Sunday, 8 May 2016

Am I A Bad Driver?

Being a good driver

Am I a good driver
Being a good driver and having no moving violations or citations on your record can save you a significant amount of money on your car insurance. And most drivers think that they are good drivers, but it just cannot be true. 
The sheer number of car accident per year prove that most drivers are not good drivers. If you consistently have bad driving habits, an accident is bound to happen eventually.
Most people know that they should fasten their seatbelts before they drive (it is the law, and heavily enforced, in most states). They also know not to watch DVDs, read the paper, or put on make-up in the car. 
But glaring errors while driving do not cause all those accident claims to be filed to auto insurance providers each year.

Eyes on the road

Every person out there has done something where they took their eyes off the road for a little longer than they should have, kept another driver from changing lanes, or even had to slow down when we saw a police car up ahead. So what else can we do to improve our driving to make sure we don't end up seeing our insurance rates go up due to an accident?
First, a new epidemic of these fast paced times has reached into our driving routine, and has been found to be almost as dangerous as driving while intoxicated. This pervasive behavior is talking on the cell phone while driving a car. And no, using a hands-free setup will not make any difference. It is not necessarily holding onto the phone that is dangerous, but the division of attention that leads to problems. Therefore, it is not the phone, but the conversation that makes drivers more dangerous on the road.

Remaining safe

Another way to remain a safer driver is to take in the entire driving scene, especially if you are in fast moving traffic. Many drivers make the mistake of focusing on the driver right ahead of them or even just a few hundred feed down the road. however, it is important that you know what is going on all around you so that you are prepared for whatever may come your way.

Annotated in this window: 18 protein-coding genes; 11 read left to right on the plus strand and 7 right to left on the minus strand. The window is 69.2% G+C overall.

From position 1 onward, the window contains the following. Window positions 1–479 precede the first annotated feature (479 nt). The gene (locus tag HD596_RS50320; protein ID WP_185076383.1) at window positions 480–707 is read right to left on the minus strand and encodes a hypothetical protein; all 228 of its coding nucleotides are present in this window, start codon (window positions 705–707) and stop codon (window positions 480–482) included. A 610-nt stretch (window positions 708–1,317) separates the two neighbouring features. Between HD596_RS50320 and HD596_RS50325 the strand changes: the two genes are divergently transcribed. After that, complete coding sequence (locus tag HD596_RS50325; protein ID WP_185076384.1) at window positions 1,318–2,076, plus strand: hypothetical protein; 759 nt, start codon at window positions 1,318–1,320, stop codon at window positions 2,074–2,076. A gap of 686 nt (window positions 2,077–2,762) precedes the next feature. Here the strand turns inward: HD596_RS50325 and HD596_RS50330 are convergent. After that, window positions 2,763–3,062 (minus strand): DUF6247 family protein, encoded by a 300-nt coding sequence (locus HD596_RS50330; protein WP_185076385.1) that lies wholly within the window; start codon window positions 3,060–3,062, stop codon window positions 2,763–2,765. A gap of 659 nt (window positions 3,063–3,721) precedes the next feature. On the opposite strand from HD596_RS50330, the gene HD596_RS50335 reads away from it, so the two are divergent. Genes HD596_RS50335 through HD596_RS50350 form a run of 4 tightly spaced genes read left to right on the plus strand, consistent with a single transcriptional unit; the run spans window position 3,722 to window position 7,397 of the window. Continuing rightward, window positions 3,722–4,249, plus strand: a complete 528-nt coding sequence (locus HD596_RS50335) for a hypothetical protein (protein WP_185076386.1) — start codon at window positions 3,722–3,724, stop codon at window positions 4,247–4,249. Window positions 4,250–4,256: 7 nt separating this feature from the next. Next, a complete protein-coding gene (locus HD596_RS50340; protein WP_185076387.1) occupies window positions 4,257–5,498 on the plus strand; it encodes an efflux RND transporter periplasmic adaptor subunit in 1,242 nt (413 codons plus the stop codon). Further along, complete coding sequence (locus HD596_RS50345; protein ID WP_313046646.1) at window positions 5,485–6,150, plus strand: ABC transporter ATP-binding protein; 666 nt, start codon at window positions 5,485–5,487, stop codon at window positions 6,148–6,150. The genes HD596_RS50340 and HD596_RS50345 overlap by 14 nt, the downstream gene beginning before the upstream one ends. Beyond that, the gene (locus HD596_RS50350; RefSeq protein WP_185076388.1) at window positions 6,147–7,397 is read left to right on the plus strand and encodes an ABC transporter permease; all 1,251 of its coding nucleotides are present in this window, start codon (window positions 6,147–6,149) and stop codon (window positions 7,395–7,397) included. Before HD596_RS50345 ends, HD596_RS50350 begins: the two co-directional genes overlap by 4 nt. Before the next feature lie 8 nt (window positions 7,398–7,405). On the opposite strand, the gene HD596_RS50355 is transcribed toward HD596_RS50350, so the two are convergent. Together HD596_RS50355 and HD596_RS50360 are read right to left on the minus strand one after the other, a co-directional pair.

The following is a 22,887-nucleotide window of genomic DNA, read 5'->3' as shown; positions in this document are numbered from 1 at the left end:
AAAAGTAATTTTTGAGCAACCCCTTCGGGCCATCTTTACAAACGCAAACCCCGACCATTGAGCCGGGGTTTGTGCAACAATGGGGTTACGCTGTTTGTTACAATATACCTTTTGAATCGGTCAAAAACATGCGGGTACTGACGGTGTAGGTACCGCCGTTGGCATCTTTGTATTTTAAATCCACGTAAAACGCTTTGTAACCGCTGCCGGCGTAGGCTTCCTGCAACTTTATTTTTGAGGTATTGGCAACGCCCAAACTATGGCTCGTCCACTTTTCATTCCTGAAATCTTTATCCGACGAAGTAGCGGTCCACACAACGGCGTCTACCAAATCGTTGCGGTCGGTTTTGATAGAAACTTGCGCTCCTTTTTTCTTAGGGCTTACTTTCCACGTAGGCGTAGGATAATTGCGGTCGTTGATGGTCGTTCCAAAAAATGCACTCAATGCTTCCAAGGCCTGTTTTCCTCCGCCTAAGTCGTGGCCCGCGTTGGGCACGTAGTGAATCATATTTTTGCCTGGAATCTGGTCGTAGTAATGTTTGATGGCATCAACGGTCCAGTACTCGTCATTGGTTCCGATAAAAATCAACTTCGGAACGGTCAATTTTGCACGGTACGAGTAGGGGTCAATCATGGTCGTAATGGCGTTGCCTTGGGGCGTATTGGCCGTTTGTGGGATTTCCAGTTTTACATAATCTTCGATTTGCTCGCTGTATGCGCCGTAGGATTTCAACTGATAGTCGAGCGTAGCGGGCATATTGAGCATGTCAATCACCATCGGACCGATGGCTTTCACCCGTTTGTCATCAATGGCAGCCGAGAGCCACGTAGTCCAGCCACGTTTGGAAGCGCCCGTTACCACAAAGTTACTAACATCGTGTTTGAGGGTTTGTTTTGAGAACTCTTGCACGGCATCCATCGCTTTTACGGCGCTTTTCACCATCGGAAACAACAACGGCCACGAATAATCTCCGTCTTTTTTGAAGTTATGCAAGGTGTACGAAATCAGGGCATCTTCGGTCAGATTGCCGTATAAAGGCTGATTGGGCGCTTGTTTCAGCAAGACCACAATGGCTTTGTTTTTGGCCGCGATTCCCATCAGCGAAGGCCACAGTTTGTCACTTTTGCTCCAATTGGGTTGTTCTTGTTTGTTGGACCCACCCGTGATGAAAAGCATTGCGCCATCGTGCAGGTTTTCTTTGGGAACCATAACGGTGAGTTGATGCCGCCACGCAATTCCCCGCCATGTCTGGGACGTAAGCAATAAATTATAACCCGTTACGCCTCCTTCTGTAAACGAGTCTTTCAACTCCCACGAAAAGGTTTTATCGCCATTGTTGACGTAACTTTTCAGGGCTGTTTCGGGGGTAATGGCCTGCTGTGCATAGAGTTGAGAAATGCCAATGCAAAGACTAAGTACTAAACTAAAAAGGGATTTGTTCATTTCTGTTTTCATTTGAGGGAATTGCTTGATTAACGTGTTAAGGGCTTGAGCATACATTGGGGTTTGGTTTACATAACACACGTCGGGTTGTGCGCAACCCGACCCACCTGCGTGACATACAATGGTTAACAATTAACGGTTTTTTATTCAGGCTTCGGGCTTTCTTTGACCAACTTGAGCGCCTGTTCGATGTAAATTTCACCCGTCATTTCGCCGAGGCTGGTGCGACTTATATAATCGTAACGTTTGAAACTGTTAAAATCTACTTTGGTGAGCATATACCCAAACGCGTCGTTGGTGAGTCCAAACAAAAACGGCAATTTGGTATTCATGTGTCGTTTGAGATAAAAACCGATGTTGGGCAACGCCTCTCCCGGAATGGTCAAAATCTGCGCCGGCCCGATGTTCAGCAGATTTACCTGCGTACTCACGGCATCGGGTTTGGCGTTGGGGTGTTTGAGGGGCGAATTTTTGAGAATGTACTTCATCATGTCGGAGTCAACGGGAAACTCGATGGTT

Staying focused all around means looking at least a few hundred years in front of you and looking through things to see it. That means use the windows of the cars in front of you to see what is going on up ahead. It also means to not get zoned on one thing, but to continuously look around you and use your mirrors. You should be checking those mirrors about every 5 to 8 seconds.
The distance between you and the car in front of you is often debated between drivers. Most people don't have the reflexes they think they have. In most states, if you rear-end someone it is automatically your fault, which could result in your auto insurance premiums increasing, so make sure you keep at least a 2 second following distance between you and the car in front of you in 45 mile per hour traffic. If it is rainy, snowy, or slippery in any way, you should leave even more distance.

Escape routes while driving

how good is my driving
Also, you should always be aware of your escape routes. Driving situations should be running through your head as you drive. This way you are prepared for what you will do when that car zooms up and tries cutting you off. Being prepared mentally may also help you if you find yourself sliding on ice or hydroplaning in rainy weather.
Time makes a difference in another debated driving matter - where you put your hands on the steering wheel. Driver's Ed classes are now encouraging students to place their hands at 4 and 8 o'clock in order to keep their arms out of the way of the airbag. However, the standard "10 and 2" position still allows the driver the best control. If you are concerned about your arms being in the way of the airbag, you can drop your hands to "9 and 3" and still retain a lot of control. Plus, experts are now recommending a shuffle turn rather than a hand over hand turn that many people learned in Driver's Ed.

Basic driving information

Much of this information seems basic, but think back to the last time you followed all of the steps listed above when you were behind the wheel. Learning to be a better driver can help you save money on your car insurance be reducing your risk for an accident. There, of course, is no guarantee, but being safe is a safe bet for saving money on your car insurance.

Some tips to help you on your way